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Old 10-17-2011, 06:18 AM   #1
bangshws
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Registered: Oct 2011
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Can someone explain a bit about these ssl prompts?


Hi guys,
My knowledge about SSL is quite limited except the fact that I know we have a private key and a public key. But I'm not very sure about CA certificate things like that. My question is can you please explain how those things are used in the following :
Quote:
touch smtpd.key
chmod 600 smtpd.key
openssl genrsa 1024 > smtpd.key
openssl req -new -key smtpd.key -x509 -days 3650 -out smtpd.crt # has prompts
openssl req -new -x509 -extensions v3_ca -keyout cakey.pem -out cacert.pem -days 3650 # has prompts
What is private key, public key and thing like that?

Thanks,
 
Old 10-17-2011, 04:20 PM   #2
smallpond
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Quote:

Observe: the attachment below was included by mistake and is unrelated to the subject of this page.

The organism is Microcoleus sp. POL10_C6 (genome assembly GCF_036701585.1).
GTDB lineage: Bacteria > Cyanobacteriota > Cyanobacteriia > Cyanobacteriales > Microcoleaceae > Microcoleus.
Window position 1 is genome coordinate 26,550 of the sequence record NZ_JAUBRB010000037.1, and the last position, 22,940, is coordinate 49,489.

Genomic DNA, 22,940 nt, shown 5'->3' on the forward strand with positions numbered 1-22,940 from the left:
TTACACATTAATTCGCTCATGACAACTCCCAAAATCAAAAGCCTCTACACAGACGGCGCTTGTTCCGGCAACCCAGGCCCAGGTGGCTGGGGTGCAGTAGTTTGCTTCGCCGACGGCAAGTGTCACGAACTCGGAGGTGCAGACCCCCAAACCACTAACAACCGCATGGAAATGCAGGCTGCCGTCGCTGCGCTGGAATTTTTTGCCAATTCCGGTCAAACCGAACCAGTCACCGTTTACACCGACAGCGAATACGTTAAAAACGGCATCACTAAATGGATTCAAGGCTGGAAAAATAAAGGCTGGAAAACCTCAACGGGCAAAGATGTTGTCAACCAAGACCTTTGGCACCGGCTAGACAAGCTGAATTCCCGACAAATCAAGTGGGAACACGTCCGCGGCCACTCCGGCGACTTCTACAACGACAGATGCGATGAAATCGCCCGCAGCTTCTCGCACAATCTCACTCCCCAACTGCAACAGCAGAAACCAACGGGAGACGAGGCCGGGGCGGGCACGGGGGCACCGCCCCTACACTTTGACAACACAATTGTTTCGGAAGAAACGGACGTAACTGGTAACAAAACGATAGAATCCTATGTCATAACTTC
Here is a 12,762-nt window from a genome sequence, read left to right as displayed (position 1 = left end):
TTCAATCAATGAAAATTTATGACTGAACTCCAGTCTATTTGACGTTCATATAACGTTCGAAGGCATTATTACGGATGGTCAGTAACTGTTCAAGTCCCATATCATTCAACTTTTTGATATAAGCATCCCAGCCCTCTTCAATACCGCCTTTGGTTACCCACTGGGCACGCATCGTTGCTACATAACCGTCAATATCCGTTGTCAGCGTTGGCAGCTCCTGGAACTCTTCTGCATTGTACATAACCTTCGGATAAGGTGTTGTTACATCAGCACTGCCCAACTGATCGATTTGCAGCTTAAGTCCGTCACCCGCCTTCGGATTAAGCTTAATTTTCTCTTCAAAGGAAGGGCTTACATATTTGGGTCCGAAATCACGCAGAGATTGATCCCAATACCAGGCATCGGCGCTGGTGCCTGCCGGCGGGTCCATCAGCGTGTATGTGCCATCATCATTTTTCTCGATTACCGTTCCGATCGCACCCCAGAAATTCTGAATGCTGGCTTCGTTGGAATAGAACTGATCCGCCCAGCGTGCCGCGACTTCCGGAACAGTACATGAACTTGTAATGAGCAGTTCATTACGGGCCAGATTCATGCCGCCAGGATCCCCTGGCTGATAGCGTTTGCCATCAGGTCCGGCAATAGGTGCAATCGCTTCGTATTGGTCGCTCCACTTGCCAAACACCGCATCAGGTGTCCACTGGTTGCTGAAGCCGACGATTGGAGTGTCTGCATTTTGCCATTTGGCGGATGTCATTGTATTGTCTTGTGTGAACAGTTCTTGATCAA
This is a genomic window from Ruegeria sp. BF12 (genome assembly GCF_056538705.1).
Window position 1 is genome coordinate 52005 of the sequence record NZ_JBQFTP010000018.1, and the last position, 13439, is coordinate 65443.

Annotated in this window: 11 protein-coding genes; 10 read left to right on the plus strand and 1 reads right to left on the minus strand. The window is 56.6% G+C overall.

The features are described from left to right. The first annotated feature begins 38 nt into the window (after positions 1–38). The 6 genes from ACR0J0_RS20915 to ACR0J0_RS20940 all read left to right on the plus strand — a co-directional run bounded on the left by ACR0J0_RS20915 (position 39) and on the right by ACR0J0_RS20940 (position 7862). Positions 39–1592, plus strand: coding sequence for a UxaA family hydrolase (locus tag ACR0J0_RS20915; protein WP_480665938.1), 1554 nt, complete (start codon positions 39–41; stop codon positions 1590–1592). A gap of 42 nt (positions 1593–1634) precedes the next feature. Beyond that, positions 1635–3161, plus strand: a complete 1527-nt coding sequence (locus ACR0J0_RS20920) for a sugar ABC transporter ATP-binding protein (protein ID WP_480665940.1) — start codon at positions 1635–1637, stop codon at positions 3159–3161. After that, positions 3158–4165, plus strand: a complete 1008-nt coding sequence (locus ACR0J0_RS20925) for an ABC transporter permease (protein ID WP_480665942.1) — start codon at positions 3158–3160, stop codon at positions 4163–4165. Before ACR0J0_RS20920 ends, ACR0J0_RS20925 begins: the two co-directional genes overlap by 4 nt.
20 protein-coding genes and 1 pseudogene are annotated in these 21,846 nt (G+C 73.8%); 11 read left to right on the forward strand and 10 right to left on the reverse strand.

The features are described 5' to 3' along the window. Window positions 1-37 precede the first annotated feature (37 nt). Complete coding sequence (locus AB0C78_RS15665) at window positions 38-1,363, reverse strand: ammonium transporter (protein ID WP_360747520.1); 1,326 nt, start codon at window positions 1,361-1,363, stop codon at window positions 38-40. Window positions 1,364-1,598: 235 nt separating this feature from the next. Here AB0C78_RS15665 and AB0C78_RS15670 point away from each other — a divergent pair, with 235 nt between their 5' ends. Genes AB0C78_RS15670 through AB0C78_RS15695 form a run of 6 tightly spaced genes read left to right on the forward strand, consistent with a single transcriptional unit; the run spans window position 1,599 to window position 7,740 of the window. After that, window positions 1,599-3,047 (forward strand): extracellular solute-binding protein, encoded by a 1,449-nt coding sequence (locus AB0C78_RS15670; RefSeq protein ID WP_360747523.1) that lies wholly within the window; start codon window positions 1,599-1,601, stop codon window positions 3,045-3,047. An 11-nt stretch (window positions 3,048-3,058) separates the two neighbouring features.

Originally Posted by bangshws View Post
Hi guys,
My knowledge about SSL is quite limited except the fact that I know we have a private key and a public key. But I'm not very sure about CA certificate things like that. My question is can you please explain how those things are used in the following :


What is private key, public key and thing like that?
Code:
touch smtpd.key
chmod 600 smtpd.key
openssl genrsa 1024 > smtpd.key
These 3 steps created a private RSA-style key. Creating the empty file with 600 permission first makes sure there is no time where anybody else could see the key. The private key is just a file that has one interesting property -- from the private key it is easy to generate another file called a public key, but from the public key it is nearly impossible to generate the private key.

The other commands extract the public key from the private key and create a self-signed certificate digest with it. A certificate is just a document that claims certain authority. The only proof that the certificate is valid is that it contains a digest that is signed with a key. Only someone with access to the private key (we hope) could have created that certificate.
Certificates signed by a certificate authority (CA) should be trusted to the same extent that you trust any large corporation.

Normally, both the text of the certificate and the digest are concatenated in the cert file.
For examples, look in /etc/ssl/certs
 
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